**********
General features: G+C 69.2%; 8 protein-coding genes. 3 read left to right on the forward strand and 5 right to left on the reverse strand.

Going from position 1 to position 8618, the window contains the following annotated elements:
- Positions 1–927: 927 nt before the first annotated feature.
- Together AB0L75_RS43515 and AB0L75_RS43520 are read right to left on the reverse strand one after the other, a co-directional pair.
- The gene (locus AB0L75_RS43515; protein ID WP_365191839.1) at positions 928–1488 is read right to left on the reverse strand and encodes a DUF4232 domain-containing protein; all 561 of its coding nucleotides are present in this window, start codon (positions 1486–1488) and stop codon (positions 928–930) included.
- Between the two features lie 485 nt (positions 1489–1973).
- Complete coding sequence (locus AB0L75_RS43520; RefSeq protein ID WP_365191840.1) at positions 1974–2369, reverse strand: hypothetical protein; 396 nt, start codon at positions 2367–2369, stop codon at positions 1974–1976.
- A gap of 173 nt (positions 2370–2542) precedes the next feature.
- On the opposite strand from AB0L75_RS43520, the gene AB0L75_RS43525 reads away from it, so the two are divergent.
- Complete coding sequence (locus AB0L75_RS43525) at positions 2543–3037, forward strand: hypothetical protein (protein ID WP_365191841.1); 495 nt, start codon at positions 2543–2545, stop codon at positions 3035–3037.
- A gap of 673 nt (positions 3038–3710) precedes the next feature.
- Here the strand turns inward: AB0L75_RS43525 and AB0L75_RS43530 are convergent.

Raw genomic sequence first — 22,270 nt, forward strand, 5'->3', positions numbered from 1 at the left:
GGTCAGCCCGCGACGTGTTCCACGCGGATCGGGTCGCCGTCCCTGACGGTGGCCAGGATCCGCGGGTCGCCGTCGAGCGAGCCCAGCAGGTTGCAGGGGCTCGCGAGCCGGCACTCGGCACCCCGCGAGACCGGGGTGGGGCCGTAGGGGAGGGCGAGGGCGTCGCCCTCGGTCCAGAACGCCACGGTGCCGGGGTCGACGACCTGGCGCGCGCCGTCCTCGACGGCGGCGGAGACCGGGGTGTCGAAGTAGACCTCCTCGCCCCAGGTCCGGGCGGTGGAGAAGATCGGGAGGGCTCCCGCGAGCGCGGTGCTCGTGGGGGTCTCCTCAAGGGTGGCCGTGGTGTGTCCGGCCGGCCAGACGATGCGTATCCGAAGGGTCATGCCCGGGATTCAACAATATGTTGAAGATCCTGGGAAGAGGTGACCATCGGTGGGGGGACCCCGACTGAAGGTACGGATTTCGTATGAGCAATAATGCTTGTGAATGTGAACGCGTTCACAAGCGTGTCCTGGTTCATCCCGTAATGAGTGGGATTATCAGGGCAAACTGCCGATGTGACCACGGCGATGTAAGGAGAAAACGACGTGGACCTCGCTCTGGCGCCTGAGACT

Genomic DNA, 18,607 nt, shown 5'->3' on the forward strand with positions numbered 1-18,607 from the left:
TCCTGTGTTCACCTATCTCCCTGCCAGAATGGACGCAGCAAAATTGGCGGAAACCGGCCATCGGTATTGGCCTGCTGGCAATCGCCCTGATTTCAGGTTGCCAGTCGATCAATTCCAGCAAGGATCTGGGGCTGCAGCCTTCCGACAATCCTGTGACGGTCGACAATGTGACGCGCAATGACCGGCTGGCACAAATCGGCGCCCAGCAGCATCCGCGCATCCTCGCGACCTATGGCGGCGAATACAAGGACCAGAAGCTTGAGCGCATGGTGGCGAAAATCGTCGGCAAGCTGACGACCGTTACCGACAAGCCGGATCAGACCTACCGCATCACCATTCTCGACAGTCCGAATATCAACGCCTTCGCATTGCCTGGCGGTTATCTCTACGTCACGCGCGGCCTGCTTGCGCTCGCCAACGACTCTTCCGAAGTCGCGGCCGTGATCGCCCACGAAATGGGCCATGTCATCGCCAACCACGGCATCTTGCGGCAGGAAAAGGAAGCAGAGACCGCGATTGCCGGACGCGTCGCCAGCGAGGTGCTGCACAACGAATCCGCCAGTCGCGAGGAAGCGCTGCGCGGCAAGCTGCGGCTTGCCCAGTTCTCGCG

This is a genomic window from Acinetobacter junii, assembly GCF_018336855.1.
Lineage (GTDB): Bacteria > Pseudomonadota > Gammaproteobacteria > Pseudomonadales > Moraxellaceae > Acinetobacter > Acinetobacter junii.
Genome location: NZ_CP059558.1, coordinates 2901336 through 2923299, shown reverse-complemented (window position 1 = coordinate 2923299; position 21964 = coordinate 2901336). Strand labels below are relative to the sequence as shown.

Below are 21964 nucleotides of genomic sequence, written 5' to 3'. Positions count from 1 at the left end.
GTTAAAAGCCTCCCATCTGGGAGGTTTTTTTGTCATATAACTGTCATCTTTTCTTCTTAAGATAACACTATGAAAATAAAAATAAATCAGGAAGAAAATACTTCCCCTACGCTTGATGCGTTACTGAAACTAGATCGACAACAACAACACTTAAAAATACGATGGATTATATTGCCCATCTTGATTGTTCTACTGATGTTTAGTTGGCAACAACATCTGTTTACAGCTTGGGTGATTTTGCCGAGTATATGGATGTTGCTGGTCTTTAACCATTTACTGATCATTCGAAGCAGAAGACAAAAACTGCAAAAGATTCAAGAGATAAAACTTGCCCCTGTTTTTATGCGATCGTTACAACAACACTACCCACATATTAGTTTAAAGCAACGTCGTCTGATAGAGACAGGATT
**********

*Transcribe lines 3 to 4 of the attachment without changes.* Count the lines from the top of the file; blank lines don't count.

- Positions 1–927: 927 nt before the first annotated feature.
- Together AB0L75_RS43515 and AB0L75_RS43520 are read right to left on the reverse strand one after the other, a co-directional pair.